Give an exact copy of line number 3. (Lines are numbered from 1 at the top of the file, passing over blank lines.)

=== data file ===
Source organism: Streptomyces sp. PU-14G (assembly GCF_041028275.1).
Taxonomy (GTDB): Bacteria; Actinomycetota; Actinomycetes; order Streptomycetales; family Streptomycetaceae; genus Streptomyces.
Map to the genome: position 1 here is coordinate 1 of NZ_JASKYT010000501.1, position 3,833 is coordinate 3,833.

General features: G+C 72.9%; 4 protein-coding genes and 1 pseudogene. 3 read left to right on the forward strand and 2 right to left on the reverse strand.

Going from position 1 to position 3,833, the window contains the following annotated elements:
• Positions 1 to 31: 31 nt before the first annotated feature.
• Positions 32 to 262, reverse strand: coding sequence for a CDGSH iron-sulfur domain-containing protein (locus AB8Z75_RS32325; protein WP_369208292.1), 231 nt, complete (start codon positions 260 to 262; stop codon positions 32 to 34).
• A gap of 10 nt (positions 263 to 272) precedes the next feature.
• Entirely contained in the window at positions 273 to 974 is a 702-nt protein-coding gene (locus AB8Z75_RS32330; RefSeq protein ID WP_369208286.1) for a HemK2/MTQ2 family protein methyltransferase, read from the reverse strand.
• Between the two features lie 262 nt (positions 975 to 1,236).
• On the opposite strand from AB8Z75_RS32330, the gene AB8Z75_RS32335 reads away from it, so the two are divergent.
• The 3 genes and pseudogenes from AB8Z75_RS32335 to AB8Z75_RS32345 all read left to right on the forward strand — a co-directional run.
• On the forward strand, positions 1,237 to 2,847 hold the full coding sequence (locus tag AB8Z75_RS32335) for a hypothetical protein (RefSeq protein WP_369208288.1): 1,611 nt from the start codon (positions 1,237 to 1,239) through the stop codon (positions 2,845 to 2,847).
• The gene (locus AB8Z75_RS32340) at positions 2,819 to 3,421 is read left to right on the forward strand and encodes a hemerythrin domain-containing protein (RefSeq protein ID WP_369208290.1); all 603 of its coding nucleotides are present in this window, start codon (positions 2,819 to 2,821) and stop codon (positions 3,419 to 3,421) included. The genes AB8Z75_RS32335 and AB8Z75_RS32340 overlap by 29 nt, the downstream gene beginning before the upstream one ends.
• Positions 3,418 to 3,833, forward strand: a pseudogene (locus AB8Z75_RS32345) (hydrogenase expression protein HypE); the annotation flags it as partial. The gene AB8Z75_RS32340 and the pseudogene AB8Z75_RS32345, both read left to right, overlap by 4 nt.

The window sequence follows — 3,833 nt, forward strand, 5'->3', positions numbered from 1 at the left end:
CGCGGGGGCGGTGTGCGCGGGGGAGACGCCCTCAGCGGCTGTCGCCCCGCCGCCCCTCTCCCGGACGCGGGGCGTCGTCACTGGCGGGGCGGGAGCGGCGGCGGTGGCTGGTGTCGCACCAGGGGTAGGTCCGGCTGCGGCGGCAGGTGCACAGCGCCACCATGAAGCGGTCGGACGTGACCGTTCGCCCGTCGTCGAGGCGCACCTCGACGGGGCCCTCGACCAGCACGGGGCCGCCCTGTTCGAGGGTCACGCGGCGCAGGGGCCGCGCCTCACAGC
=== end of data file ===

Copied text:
Map to the genome: position 1 here is coordinate 1 of NZ_JASKYT010000501.1, position 3,833 is coordinate 3,833.